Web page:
See Figure 1 for a different three-part marsupial split from the LRT. Dromiciops is only one of many similar herbivorous marsupials. Middle Late Cretaceous Asioryctes is a basal member of the largely herbivorous clade. Early Cretaceous Vincelestes is a basal member of the largely carnivorous clade. So Middle to Late Jurassic (175mya) is a better estimate for the genesis of marsupial diversity. That means marsupials dispersed during the Pangean era without the need of an oceanic dispersal.

Marjanovic mistakenly reports, “Marsupials, other metatherians and indeed other therians are wholly absent from the Late Cretaceous mammaliform record of South America, which consists instead of gondwanatherian haramiyidans and a very wide variety of meridiolestidan stem-theriiforms.”

  • Meridiolestida = non-therian mammals (= Prototheria, Montremata) seems to be based on tooth traits. Cronopio and Necrolestes are among the only tested taxa also  found in the LRT. Cronopio is an omnivorous member of the pre-metatherian Theria in the LRT. Necrolestes is a basal member of the placental clade, Glires, derived from the treeshrew Tupaia in the LRT. So, again, we have a mismatch due to not testing all the mammals against all the mammals. That is what makes the LRT such a powerful tool that should be more widely used to avoid such old school mythology.

More tomorrow as we conclude part 5 of 5.


References
Marjanovic D 2019. Recalibrating the transcriptomic timetree of jawed vertebrates.
bioRxiv 2019.12.19.882829 (preprint)
doi: https://doi.org/10.1101/2019.12.19.882829
https://www.biorxiv.org/content/10.1101/2019.12.19.882829v1

6 thoughts on “Recalibrating clade origins, part 4

  1. Marjanovic often errors by not including extant taxa that are more primitive than extinct taxa that are older. This comes back to bite him several times, especially so when he relies on a single fossil tooth rather than a living animal he can hold. The LRT tests both living and extinct taxa to minimize taxon exclusion.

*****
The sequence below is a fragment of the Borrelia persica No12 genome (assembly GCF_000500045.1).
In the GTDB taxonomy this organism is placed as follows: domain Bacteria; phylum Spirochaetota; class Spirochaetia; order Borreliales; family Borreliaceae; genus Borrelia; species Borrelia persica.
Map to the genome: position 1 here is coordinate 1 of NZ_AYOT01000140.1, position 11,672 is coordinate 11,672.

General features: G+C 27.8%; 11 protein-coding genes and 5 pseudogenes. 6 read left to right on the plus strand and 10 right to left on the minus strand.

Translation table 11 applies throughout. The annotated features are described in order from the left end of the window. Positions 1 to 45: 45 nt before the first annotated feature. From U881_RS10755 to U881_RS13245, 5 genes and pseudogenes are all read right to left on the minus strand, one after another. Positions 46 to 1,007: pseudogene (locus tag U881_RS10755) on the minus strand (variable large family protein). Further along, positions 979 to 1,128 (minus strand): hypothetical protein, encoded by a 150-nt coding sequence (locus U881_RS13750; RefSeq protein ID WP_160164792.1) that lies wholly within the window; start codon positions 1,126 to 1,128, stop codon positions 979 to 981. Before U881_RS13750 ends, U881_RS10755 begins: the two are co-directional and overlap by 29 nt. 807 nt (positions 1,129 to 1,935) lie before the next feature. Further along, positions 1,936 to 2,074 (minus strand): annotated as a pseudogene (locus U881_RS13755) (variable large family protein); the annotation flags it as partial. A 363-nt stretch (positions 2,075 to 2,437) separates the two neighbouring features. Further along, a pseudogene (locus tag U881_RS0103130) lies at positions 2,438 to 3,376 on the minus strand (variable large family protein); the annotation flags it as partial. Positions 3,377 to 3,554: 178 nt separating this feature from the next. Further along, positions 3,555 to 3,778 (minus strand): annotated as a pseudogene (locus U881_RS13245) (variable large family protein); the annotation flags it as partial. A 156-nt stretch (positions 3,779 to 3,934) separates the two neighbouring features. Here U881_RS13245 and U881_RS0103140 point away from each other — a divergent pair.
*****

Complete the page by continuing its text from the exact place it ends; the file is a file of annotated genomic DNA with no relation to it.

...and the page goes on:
As I’ve now commented on the first part, I did not conduct a phylogenetic analysis; I redated the phylogenetic tree found by Irisarri et al. (2017). That tree does have a few weak points, but that’s outside the scope of my preprint.

    That said, no way is Caluromys not a marsupial and Pteropus not a placental. No way. Feel free to add soft-tissue characters to your matrix if you can’t get the skeletal characters to work.

    Genomic studies deliver false positives

    You keep saying that, and you keep providing no evidence other than the LRT.

    So, again, we have a mismatch due to not testing all the mammals against all the mammals. That is what makes the LRT such a powerful tool that should be more widely used to avoid such old school mythology.

    If only your character sample was up to the task of resolving the phylogeny of your generally admirable taxon sample.

    • To your first point, Caluromys does have marsupial parts, but nests as the proximal outgroup to the Eutheria based on skeletal traits. One taxon has to be that one. Caluromys is that one. No one said Pteropus was ‘not a placental’. Don’t make up falsehoods to bolster your argument.

      To your second point, the LRT provides plenty of evidence that genomics delivers false positives. Genomic tests don’t always produce identical results, as you know. And genomic tests don’t always produce identical results to other phenomic tests, as you know. This is common knowledge now.

      To your third point, the character list has proven sufficient to lump and separate all adequately preserved taxa. That’s all you want it to do. The LRT provides a hypothesis or interrelationships. It is up to others to use similar taxon lists and their own characters to test these interrelations.

  2. One taxon has to be that one. Caluromys is that one.

    Why can’t it be Ambolestes or Juramaia or Murtoilestes or something like that?

    No one said Pteropus was ‘not a placental’.

    Sorry, I skimmed the text too quickly and overlooked this fact.

    Don’t make up falsehoods to bolster your argument.

    What is wrong with you that you immediately jump to the conclusion that people do things For Teh Evulz?!?

    Seriously. Do you honestly believe it’s more likely that someone lies than that someone just overlooked something?!?

    To your second point, the LRT provides plenty of evidence that genomics delivers false positives.

    Eh… I’m afraid this is circular.

    ‘Molecular data contradict the LRT, therefore they are wrong; molecular data are wrong, therefore it doesn’t matter that they contradict the LRT.’

    Genomic tests don’t always produce identical results, as you know. And genomic tests don’t always produce identical results to other phenomic tests, as you know. This is common knowledge now.